Sir Freddie, a ram born in 1959, was one of four stallions whose sperm was collected in 1968 in Australia to inseminate Merino sheep, highly prized for the quality of their wool. For half a century, his semen was stored frozen in liquid nitrogen at -196°C until a team of scientists at the University of Sydney decided to find out if the samples would still be viable.
According to what they said on Sunday, the answer is yes and to their surprise, the reproductive success achieved with them has been similar to that obtained with semen collected 12 months ago. Of the 56 Merino sheep inseminated in the framework of this experiment, 34 managed to carry the pregnancy to a successful conclusion, as detailed by the Australian centre when making the results public.
By way of comparison, when sperm preserved for 12 months from 19 males were used, 1,048 sheep were inseminated, of which 618 had litters. In other words, the success rate with recently frozen sperm was 61% compared to 59% in 1968, according to figures provided by the authors of the study, who have not yet published in a scientific journal their progress in assisted reproduction. Jessica Rickard, co-author of the research, says they will do so soon.
Sir Freddie, one of the stallions whose sperm were frozen, in a 1969 photo. WALKER FAMILY
“We knew that the semen freezing process is efficient and allows semen to be stored for a long time, but we weren’t sure what the quality of DNA would be after so many years,” Rickard explains via email.
The extraordinary thing, he adds, is that they found no difference between semen frozen half a century ago and semen collected a year ago.
All the sheep that participated in the study were inseminated the same day. “The process takes about 30 seconds per animal. It is very fast and efficient, so it is possible to inseminate several hundred sheep in one day. First, the silk is placed and then the semen is deposited in the uterus. The sheep walks back to the meadow alone”, describes the researcher.
“The lambs were seven months old at the time of finishing the study [they are now eight] and they were all in good health at birth,” she says.
University of Sydney scientists Simon de Graaf and Jessica Rickard pose with the sheep born by artificial insemination MORGAN HANCOCK
Also, the young born with the genetic material of half a century ago have in their body the wrinkle characteristic of the Merino sheep of that time in Australia, says this scientist of the Institute of Agriculture of Sydney specialized in the research of assisted reproduction techniques in domestic and wild animals to improve their efficiency.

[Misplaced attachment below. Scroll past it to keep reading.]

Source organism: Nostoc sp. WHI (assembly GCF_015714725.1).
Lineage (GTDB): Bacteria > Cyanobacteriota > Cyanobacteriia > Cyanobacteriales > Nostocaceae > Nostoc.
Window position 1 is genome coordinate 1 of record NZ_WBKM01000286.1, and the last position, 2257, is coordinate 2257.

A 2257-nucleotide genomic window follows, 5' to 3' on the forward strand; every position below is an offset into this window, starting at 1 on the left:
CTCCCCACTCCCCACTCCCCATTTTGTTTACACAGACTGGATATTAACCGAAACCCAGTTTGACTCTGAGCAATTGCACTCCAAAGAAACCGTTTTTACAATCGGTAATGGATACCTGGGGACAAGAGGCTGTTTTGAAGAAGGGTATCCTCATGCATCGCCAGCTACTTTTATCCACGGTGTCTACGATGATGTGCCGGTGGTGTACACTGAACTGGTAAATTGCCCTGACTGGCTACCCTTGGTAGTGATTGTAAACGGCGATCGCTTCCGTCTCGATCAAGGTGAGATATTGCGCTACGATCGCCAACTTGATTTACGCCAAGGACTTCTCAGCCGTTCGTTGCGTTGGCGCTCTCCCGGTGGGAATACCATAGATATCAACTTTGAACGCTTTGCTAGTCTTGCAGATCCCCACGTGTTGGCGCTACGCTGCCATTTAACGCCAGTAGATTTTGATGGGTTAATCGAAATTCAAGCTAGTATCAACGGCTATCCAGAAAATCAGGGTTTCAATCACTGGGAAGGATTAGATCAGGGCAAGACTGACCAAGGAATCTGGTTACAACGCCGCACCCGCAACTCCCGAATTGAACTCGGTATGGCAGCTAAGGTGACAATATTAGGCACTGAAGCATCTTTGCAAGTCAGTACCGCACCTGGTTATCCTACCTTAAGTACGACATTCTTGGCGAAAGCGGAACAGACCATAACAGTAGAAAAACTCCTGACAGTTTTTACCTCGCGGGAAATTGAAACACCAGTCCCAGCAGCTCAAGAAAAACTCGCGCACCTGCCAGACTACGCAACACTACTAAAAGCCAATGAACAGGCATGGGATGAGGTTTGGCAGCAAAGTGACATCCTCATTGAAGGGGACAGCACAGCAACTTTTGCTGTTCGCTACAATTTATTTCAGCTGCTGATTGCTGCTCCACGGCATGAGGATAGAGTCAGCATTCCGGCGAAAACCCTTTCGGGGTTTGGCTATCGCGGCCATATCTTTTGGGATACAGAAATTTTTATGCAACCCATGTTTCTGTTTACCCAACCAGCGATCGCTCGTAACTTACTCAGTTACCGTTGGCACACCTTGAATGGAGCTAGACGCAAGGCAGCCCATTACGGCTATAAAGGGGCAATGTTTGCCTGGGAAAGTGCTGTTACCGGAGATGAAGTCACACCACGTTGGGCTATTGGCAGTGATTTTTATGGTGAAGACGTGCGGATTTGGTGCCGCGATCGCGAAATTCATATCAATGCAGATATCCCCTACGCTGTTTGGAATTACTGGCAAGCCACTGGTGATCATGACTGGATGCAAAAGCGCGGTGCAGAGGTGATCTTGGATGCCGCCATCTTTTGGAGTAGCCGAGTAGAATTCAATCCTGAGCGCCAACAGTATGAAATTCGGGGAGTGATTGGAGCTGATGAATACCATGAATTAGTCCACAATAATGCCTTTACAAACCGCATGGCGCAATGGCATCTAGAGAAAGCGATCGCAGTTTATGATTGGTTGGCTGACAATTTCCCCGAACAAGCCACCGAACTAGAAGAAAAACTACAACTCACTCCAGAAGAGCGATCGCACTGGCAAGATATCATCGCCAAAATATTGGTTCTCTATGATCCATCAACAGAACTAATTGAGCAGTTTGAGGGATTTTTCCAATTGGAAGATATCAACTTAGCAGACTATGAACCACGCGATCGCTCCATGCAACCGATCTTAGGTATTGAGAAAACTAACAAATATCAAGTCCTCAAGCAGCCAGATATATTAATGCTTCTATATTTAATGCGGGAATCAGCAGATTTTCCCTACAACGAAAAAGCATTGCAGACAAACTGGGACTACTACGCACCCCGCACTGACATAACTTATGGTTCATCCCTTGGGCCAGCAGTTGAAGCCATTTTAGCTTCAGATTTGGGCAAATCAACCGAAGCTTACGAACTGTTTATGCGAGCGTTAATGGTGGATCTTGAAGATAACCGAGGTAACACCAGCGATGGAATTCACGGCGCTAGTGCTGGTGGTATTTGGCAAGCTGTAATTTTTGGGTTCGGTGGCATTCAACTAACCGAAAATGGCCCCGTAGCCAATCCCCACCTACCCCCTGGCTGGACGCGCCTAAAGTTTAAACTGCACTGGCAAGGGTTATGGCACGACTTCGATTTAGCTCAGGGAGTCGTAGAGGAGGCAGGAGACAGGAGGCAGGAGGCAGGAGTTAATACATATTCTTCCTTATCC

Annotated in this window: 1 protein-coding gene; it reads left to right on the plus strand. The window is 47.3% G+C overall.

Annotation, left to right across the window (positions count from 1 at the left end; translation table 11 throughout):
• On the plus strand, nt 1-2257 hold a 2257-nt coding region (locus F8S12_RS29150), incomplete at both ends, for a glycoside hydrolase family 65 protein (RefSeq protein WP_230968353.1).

In addition to applying this technology to the livestock and wool industry to be able to compare the genetic progress made over the last 50 years in artificial selection processes [through which the characteristics that will pass to the next generations are chosen], the conservation of semen could help prevent the extinction of endangered species.
“We mainly work with sheep, but we can work with any species, from flies to rhinos to dugongs [an endangered vegetarian marine mammal],” says Rickard.
The authors of the paper also mention medical applications in humans, for example, to store more effectively in sperm banks samples from cancer patients who resort to that system before undergoing chemotherapy in order to have children in the future.
Steve Salamon inseminating a sheep in the 1960s
The samples from which the 34 sheep were born came from four males of varieties popular in Australia at that time, Ledgworth, Merryville and Boonoke. The semen was collected in the 1960s by a scientist named Steven Salamon (1918-2017), one of the pioneers in assisted reproduction techniques.
Born in Transylvania, Salamon went to Germany in 1956, during the Hungarian Revolution, and later to Australia, fleeing the Soviet regime. The sheep he worked with belonged to the Walker, a family of farmers with whom he collaborated for many years to improve methods of collecting and preserving sperm without losing quality. The family now numbers some 8,000 sheep and continues to collaborate with research at the University of Sydney.
Throughout his career, Salamon trained hundreds of veterinarians and sheep and goat producers in assisted reproduction techniques. “We think [1968’s] are the oldest viable samples of any species in the world and definitely the oldest from which offspring were born,” says Rickard, who now wants to find out how much longer they could be used. “We still don’t know.